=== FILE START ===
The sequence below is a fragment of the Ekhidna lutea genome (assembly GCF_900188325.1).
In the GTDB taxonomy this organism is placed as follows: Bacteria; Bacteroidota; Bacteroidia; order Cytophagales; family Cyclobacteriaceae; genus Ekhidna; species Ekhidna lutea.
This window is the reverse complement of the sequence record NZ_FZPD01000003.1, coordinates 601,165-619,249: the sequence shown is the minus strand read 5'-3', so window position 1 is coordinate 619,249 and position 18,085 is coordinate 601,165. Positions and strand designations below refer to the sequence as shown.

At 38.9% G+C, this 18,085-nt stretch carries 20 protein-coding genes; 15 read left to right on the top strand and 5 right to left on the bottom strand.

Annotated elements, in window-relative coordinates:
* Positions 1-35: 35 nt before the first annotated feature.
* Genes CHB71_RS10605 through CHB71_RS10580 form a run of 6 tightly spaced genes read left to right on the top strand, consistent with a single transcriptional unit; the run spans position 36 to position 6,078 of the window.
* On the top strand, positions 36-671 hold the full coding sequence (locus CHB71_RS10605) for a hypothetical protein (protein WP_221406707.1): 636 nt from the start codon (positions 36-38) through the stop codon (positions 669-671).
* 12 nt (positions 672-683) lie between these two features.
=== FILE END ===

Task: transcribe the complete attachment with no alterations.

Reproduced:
The sequence below is a fragment of the Ekhidna lutea genome (assembly GCF_900188325.1).
In the GTDB taxonomy this organism is placed as follows: Bacteria; Bacteroidota; Bacteroidia; order Cytophagales; family Cyclobacteriaceae; genus Ekhidna; species Ekhidna lutea.
This window is the reverse complement of the sequence record NZ_FZPD01000003.1, coordinates 601,165-619,249: the sequence shown is the minus strand read 5'-3', so window position 1 is coordinate 619,249 and position 18,085 is coordinate 601,165. Positions and strand designations below refer to the sequence as shown.

At 38.9% G+C, this 18,085-nt stretch carries 20 protein-coding genes; 15 read left to right on the top strand and 5 right to left on the bottom strand.

Annotated elements, in window-relative coordinates:
* Positions 1-35: 35 nt before the first annotated feature.
* Genes CHB71_RS10605 through CHB71_RS10580 form a run of 6 tightly spaced genes read left to right on the top strand, consistent with a single transcriptional unit; the run spans position 36 to position 6,078 of the window.
* On the top strand, positions 36-671 hold the full coding sequence (locus CHB71_RS10605) for a hypothetical protein (protein WP_221406707.1): 636 nt from the start codon (positions 36-38) through the stop codon (positions 669-671).
* 12 nt (positions 672-683) lie between these two features.